Now let's get to the final person involved, A.J. Pierzynski. If you were going to ask, what player on either team would be the protagonist in a controversial play, it would have to be Anthony John. Part Eddie Haskell, part Dennis the Menace, Pierzynski just might be the ultimate love him if he's on your team, hate him if he's not player in all of Major League Baseball. I can't tell you the pleasure I would have had, if the White Sox would have been playing the Twins in the 2002 playoffs and the Twins' Pierzynksi would have "trapped" the ball and not tagged White Sox's batter Josh Paul, who would have run to first base, keeping the game alive. Unfortunately, it happened a bit differently.
I'm sure if I was reading this piece, I would be questioning the author's ability to be like Fox News, you know, FAIR AND BALANCED. Well, let me begin by saying, I've waited a long time to have a walk off hitting moment, in a playoff game. Well, Crede's double should have been a triumphant moment, but instead I felt more muted in my reaction than any other time the White Sox have done something of a similar fashion. I hope the series is won by the White Sox in 5 or at the most 6 games, as I don't want Josh Paul to be seen as the new Scott Norwood. On the other hand, if this is the only way the White Sox wind up in the World Series, I'm desperate enough to throw Josh under the team's charter bus.
So it's been mentioned that the White Sox don't have the curse of the Bambino or some tavern's billy goat, but let's not kid ourselves, the Black Sox scandal is the most infamous incident in baseball history. A team that had won a championship just 2 years before throws the 1919 World Series, because of being unfairly treated by their owner, Charles Comiskey. No goat being excluded from attending a game, no player who is sold to your biggest rival to finance a Broadway show can match the overall sleaze factor of having members of your team purposedly lose World Series games. I will say that no matter if you believe Eddings blew the call or Paul was the one with the brain cramp, we can all agree the White Sox received a major gift. (Remember the White Sox won a game where they managed no earned runs.) So off to Anaheim, a place that has been far from being a Disneyland for the White Sox. No Colon, a Vlad missing his Implaer bat, Washburn with a strep-throat induced washboard stomach, plus now the Angels have to fight more than just fatigue, but the mental conflict that a game was given to their opponent.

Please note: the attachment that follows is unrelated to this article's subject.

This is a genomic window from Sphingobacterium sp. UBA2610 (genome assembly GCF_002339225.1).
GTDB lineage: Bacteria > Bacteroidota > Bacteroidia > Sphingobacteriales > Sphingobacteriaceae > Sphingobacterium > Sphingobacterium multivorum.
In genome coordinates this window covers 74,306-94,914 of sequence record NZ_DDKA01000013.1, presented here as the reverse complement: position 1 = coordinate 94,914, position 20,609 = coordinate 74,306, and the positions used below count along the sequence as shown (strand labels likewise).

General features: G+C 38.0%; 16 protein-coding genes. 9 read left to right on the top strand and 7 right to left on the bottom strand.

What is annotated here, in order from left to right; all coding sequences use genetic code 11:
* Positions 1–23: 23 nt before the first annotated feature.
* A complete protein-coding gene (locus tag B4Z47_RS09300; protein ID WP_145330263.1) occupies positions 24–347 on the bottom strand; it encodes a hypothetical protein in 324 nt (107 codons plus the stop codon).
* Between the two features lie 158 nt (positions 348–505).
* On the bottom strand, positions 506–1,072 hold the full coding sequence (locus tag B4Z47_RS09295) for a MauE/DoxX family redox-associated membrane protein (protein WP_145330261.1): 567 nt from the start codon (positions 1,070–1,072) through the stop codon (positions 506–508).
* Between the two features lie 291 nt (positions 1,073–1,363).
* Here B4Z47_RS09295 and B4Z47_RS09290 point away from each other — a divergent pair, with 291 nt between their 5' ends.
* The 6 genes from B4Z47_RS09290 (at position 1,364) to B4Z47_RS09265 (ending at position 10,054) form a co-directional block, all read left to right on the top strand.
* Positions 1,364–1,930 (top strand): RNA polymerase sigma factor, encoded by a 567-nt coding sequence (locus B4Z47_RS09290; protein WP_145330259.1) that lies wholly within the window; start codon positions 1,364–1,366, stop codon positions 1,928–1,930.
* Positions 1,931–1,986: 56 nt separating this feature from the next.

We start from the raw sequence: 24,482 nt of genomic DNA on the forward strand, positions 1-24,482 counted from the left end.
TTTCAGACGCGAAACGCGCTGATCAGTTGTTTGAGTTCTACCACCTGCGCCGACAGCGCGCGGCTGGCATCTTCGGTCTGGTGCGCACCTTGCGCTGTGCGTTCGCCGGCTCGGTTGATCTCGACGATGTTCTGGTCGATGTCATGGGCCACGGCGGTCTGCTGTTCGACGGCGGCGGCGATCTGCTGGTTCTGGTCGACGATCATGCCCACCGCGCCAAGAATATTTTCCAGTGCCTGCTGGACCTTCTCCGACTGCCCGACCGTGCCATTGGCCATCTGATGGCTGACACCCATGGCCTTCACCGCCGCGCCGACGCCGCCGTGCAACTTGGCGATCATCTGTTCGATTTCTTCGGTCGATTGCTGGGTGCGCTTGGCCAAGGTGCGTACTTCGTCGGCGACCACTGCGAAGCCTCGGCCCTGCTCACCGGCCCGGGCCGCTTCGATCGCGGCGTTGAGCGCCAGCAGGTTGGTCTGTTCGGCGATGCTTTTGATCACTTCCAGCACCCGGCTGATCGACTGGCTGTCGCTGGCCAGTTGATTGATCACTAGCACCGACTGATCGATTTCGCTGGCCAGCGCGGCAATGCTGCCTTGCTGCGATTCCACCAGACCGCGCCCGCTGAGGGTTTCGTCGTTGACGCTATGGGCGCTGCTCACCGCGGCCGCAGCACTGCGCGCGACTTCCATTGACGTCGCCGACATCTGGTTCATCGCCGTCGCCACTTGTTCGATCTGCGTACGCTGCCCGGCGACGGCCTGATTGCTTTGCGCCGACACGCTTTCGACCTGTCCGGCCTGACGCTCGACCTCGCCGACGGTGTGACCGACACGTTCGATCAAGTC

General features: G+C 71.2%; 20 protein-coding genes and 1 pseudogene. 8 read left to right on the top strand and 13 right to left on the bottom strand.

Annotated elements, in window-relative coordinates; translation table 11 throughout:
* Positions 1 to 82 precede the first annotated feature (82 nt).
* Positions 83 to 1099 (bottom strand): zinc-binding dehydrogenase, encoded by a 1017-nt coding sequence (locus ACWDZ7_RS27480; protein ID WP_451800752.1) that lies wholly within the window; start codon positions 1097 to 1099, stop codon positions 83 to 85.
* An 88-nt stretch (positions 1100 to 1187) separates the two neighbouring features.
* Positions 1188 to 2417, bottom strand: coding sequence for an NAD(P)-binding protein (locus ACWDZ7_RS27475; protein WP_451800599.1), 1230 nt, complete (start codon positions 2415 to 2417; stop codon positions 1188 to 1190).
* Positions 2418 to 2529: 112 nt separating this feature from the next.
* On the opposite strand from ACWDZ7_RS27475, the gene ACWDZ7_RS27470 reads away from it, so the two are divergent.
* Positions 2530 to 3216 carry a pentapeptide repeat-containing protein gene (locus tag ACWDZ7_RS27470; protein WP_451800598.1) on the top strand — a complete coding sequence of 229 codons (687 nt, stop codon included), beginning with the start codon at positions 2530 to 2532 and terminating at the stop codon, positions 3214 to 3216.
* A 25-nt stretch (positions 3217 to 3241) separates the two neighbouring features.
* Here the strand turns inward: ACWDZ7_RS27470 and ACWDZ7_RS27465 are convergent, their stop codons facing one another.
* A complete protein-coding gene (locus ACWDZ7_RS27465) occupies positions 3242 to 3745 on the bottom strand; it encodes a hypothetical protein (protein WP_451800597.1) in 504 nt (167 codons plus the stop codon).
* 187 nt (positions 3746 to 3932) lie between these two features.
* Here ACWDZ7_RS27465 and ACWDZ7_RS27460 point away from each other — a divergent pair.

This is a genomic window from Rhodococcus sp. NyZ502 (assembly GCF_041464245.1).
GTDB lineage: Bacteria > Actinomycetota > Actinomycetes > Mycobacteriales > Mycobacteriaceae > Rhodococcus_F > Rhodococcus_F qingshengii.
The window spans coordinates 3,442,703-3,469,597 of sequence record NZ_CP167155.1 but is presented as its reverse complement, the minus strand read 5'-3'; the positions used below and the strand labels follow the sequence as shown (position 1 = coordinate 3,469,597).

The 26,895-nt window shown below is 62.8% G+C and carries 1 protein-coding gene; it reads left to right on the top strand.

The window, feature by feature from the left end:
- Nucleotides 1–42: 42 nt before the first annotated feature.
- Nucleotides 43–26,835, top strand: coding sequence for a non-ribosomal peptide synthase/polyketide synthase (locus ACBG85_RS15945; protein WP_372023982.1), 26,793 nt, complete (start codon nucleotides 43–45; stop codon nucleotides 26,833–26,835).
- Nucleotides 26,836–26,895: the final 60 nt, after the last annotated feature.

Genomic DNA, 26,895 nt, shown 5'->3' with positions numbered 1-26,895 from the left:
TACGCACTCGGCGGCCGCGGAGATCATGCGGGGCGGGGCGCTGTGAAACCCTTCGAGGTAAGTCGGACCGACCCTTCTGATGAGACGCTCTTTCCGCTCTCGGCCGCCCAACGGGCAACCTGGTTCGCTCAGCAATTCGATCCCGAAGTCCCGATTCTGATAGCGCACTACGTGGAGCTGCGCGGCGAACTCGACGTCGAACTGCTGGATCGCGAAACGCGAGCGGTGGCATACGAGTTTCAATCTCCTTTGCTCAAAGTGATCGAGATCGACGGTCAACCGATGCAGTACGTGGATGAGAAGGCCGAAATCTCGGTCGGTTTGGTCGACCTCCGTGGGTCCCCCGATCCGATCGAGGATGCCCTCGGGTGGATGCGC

Things look good for the White Sox, but knowing the past, I'm just waiting for a Bartman from the O. C., who swings a rally monkey over the railing, costing Scott Posednik a pennant cinching catch. Having a reprieve, I have nightmares of Garret Anderson hitting a 3-run homer to send it to a game 7. Game 7 is not something a baseball team from Chicago can be comfortable with. Sure this sounds like the hallucinogenic ranting of a man who has no confidence in his team. Well, welcome to the insecure world of the White Sox fan. We're Number 2! We're Number 2! Until the White Sox make the final out of the World Series, I can think nothing more.
PLEASE NOTE: Make sure to read Will Carroll's excellent piece below on how the off-season shakes out for most team's in MLB.